The Game Of Life

I love games.  Games that require thought, shuffling, rolling dice, spinning a spinner, turning over a sand timer, or leaning over to move a game piece.  It’s a dying pleasure. Board games and cards have been replaced by Apps. The personal interaction has transformed to a virtual world of screen names and avatars.  Apps are great and playing with family and friends all over the world is awesome, but it’s not the same as gathering together with snacks, music, conversation, and laughter.

Uno Card GameI spent a lot of nights at my grandma’s house with my cousins.  Apart from arguing about who would get the primo sleeping spot under the dining room table (I never won that argument), we played Uno. The best games were the ones that lasted hours.

Another favorite was Monopoly (until my husband sucked all the fun out of it.  He has great potential as a loan shark.) I lived two doors down from my cousin and we’d play Monopoly during the summer.  One game lasted a week.  We had the patience and dedication to keep coming back to it, day after day, until we finished.  I can’t imagine my kids doing that now.

My cousin’s family loved games. We’d sit around the table, eating chips, while the adults played “Twenty Questions.”  They always laughed so much. I realize now that a lot of that laughter was at the suggestive nature of some of the questions.  A dirty mind is a terrible thing to waste.

The Game Of LifeThat same cousin and I played a lot of games together, too.  We loved to play Scattergories, Trivial Pursuit, and Life.  The game of Life is especially precious to me.  Near the end of her life, my great-grandmother came to live with my paternal grandmother.  My cousin and I would go stay with Mamaw when Grandma wasn’t home and I always brought Life.  My cousin and I would play in the floor for hours while Mamaw sat in her chair and watched.  We didn’t talk to her much and we felt guilty.  We were there for her, but we just sat and played games.   We were only 12 and didn’t yet understand the concept of loneliness or the joy of children.

When I watch my children play, it takes me back to my childhood.  I remember what it felt like to have no other care in the world than who was going to win a game of Uno.  I remember how effortless it was to play Twister.  When I watch my children play, I marvel at their intelligence, their joy, their existence.  I delight in them. My Mamaw, sitting in her chair watching her two great-granddaughters play Life, laughing, and chattering probably felt the same way.  I imagine her thinking about her children, her grandchildren, and her great-grandchildren.  About her Life.  We needn’t have felt guilty.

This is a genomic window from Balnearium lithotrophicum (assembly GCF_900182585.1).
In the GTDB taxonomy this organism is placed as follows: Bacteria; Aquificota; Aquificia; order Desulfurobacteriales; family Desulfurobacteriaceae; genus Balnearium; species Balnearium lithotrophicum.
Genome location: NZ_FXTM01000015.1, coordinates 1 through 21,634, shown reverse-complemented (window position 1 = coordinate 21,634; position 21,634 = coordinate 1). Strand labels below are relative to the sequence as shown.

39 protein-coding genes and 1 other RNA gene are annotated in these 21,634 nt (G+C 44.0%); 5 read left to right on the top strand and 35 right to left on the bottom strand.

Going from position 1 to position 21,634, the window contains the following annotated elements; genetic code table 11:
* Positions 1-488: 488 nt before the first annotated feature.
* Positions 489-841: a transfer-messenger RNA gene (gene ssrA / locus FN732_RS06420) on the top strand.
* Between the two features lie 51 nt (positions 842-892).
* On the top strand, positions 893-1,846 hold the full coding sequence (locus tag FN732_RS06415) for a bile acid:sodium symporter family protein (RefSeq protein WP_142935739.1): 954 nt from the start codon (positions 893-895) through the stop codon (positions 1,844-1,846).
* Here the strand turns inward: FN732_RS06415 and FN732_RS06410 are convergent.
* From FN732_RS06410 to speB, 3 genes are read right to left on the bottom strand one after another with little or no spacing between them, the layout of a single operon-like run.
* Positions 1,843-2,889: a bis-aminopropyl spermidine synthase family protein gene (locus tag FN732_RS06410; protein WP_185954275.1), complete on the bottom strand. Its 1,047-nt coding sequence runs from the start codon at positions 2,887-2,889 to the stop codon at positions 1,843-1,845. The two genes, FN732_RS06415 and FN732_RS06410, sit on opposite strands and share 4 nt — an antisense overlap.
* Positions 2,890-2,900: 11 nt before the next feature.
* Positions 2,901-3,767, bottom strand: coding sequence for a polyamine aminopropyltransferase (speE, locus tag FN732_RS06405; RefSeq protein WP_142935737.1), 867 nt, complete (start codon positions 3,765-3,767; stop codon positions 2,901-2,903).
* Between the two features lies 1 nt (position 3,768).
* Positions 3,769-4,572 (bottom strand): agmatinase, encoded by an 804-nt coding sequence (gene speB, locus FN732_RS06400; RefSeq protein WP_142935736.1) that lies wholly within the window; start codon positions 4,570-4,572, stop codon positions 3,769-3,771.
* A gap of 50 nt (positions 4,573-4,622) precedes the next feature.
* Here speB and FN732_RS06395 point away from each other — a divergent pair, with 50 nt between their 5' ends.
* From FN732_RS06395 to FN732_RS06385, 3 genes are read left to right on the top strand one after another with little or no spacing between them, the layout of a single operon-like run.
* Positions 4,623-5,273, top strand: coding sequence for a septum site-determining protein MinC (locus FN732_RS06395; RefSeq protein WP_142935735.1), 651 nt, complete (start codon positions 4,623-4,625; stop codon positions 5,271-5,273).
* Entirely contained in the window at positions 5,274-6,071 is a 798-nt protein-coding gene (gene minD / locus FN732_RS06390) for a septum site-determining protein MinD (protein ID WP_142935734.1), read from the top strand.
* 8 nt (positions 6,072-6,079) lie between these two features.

While we were playing Life, she was enjoying the fruits of hers.


This is a revised version of an earlier post.  I’m linking up with the Yeah Write Summer Series.

read to be read at


Three Birthdays Down, Two To Go

Kids birthday parties are stressful. Like most moms, I want my kids to feel special on their birthdays. Unfortunately, there are some moms out there that make this extremely difficult. You know the ones I’m talking about. They rent gigantic bouncy houses, treat their girl and her twelve friends to a spa day, rent a pony, and other ridiculous stuff like that. I handled the stress pretty well on the last birthday. I rented a cabin and we had a sleepover by a lake. There was a pool. I thought it was wicked cool and the girl, when asked how she liked her party, shrugged and said, “It was fun, I guess.”  Trust me. That means she liked it. She’s subtle like that.

This party was for my Aspie. I was worried. Turnout for a summer birthday party isn’t the greatest, especially when the birthday falls two days after the Fourth of July. That’s stressed Mikey in the past. “What if nobody comes?”


Burger King

Nothing says “Happy Birthday” like a creepy king and a Whopper.

I held my breath when I asked what he wanted to do for his birthday this year.  He didn’t hesitate.

“I want to go see The Amazing Spiderman and go out to eat and I want Noah to come with me.”

Whew.  A movie and dinner with a kid I know would come.

“Where do you want to eat?’

“Burger King.”

Burger King?  Really? Alrighty then.

“What kind of cake do you want?”

“A map of the world.”

I love this kid. He made it so easy on me. A sheet cake with a drawing of the world. Easy peasy, right? Well, kind of. I had to do it free hand while looking at a picture. As usual, my kid got the short end of the cake decorating stick. Their cakes are always so…shoddy.

map of the world cake

I seriously need to invest in an airbrush system.

He liked it. Though he did point out that I forgot a body of water to separate the too small Africa from Eurasia, Alaska looks like a hawk’s head, and Italy in no way resembles a boot. All valid points and he was gentle about it. He’s a good kid.